The technology of computer vision has gone a long way since its advent in the 1950s. Today, computer vision examples have taken over most industries and are still counting. Accordifng to Business Wire, its software and hardware market is projected to hit $48.6 billion by 2022.
Thus, this technology has become ubiquitous to such an extent that you likely bump into it even without acknowledging it.
Here, we’ll flesh out what computer vision is, how it works, and grasp the applications of computer vision. We’ll also disclose top examples of computer vision applications.
What Is Computer Vision?
Before we dwell on some amazing computer vision examples, let’s get things straight. What exactly is computer vision? Computer vision goes under the names of CV or AI vision. It is a field of artificial intelligence that handles image and video analysis.
Computer vision systems include a set of AI techniques. The latter allows a computer to have a human-like vision that extracts information from the visual world. The systems usually consist of a photo or video camera. They also include specialized software that identifies and classifies objects.
Machine vision and vision systems are often used as synonyms. But those are different processes. Yet, the two join forces to perceive visual stimuli and amplify AI business strategies.
A machine vision system applies a camera to view an object. At the same time, CV algorithms further process the visual content. Unlike machine vision, AI vision can be a stand-alone technology.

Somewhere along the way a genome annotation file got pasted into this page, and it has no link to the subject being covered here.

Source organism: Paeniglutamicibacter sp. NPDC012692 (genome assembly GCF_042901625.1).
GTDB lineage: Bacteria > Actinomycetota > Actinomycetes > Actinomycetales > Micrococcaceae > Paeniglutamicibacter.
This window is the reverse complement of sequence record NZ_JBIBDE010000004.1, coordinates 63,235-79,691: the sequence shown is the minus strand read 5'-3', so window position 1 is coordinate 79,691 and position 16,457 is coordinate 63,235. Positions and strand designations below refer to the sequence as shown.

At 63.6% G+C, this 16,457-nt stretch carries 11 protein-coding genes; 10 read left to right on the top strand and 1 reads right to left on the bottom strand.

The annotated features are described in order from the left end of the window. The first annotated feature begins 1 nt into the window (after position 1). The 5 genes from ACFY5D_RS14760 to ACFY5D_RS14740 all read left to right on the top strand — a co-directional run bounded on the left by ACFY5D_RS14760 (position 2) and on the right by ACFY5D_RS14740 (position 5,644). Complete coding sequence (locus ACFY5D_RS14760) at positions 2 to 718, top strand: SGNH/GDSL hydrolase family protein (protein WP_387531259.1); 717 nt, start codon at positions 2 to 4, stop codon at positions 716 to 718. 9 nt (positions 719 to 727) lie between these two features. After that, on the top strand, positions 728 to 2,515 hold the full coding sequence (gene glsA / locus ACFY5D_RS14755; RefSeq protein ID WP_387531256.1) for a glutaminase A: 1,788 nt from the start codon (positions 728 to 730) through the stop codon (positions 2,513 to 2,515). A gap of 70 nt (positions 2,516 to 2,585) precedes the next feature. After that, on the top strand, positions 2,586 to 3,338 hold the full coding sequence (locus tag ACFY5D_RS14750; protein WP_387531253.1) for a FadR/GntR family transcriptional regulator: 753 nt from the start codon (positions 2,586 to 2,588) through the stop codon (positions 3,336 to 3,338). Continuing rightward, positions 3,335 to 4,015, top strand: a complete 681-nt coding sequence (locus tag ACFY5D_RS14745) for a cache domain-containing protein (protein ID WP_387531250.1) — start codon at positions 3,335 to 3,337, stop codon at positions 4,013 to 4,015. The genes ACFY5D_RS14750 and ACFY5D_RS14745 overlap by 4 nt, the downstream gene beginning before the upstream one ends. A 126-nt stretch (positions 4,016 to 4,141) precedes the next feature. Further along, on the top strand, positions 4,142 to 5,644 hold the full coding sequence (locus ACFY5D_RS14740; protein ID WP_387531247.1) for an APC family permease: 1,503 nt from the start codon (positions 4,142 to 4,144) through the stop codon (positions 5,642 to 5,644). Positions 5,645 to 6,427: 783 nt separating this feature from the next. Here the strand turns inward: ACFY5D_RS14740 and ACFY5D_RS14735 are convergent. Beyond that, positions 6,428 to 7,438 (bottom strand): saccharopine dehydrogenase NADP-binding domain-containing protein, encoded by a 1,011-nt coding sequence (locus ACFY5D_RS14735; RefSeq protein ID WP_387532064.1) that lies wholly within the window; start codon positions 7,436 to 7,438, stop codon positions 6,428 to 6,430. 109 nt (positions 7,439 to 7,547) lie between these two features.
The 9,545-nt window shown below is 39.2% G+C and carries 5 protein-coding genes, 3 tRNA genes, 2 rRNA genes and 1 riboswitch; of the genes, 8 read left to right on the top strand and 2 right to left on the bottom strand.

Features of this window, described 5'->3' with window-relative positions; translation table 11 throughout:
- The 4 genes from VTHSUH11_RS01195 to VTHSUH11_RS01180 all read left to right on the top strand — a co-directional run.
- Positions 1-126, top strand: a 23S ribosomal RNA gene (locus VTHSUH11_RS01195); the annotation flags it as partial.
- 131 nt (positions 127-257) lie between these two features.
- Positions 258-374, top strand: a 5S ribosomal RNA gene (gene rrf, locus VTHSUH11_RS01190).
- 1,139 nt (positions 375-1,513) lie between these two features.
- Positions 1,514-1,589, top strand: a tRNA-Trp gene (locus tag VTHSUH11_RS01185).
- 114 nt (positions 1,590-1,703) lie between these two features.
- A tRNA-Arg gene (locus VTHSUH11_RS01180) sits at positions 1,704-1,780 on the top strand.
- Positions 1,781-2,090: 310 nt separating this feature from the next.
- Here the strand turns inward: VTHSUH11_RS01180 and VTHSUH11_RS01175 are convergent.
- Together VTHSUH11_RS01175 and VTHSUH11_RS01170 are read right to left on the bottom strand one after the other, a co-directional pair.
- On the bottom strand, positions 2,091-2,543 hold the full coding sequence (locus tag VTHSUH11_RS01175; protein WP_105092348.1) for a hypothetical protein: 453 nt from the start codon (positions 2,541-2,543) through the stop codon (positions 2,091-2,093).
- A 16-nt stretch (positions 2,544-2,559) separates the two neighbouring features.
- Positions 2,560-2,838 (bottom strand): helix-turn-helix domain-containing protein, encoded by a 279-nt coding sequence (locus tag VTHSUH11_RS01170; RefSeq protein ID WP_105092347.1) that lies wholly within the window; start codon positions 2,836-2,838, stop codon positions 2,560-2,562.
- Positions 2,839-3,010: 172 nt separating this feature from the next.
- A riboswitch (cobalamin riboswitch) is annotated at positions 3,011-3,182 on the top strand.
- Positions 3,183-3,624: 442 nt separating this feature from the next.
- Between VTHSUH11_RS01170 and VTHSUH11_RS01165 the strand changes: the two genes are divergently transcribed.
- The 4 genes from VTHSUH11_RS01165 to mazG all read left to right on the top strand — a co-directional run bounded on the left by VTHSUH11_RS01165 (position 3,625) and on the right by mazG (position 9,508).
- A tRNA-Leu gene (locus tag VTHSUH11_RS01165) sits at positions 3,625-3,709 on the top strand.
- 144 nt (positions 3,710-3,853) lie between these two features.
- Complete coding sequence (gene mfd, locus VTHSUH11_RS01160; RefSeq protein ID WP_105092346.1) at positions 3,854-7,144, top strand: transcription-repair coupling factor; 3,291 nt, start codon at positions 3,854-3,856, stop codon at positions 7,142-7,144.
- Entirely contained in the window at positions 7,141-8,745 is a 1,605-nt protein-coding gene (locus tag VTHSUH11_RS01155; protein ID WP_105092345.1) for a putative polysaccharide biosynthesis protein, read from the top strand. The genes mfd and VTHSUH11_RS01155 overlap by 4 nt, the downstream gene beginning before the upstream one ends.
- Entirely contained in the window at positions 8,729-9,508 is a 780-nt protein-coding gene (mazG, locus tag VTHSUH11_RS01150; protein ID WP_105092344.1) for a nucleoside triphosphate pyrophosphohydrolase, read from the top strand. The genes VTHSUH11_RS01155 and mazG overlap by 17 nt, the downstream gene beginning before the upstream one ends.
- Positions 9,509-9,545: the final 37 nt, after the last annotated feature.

How Computer Vision Works
All AI vision algorithms of today rely on pattern recognition. Thus, specialists train machines on an ocean of visual data. First, computers guzzle up thousands of related images. Convolutional neural networks then put together visual images using a jigsaw puzzle concept.
In simple words, machines identify image pieces and label objects on them. After that, they proceed with finding patterns in those objects. Thus, this sophisticated technology gets all the parts of the image together. Finally, it assembles them like a puzzle.
Computer Vision AI Examples In Real World
Human eyes can do incredible things. Now, imagine what AI vision is capable of, given the capacity of human-like perception. Curious? Then let’s see how the following industries benefited from computer vision development.
Welcome, the most exciting computer vision examples and AI trends in the modern world.
The Automotive Industry – Autonomous Vehicles
Over the last few years, the automobile industry has been focusing on the maturation of self-driving cars technology. And CV techniques are at the forefront of this use case.
That said, the market of autonomous vehicles is under heavy investment, with companies pumping in millions of dollars. In 2021, the market is expected to recover and reach a staggering market size of $37 billion in 2023.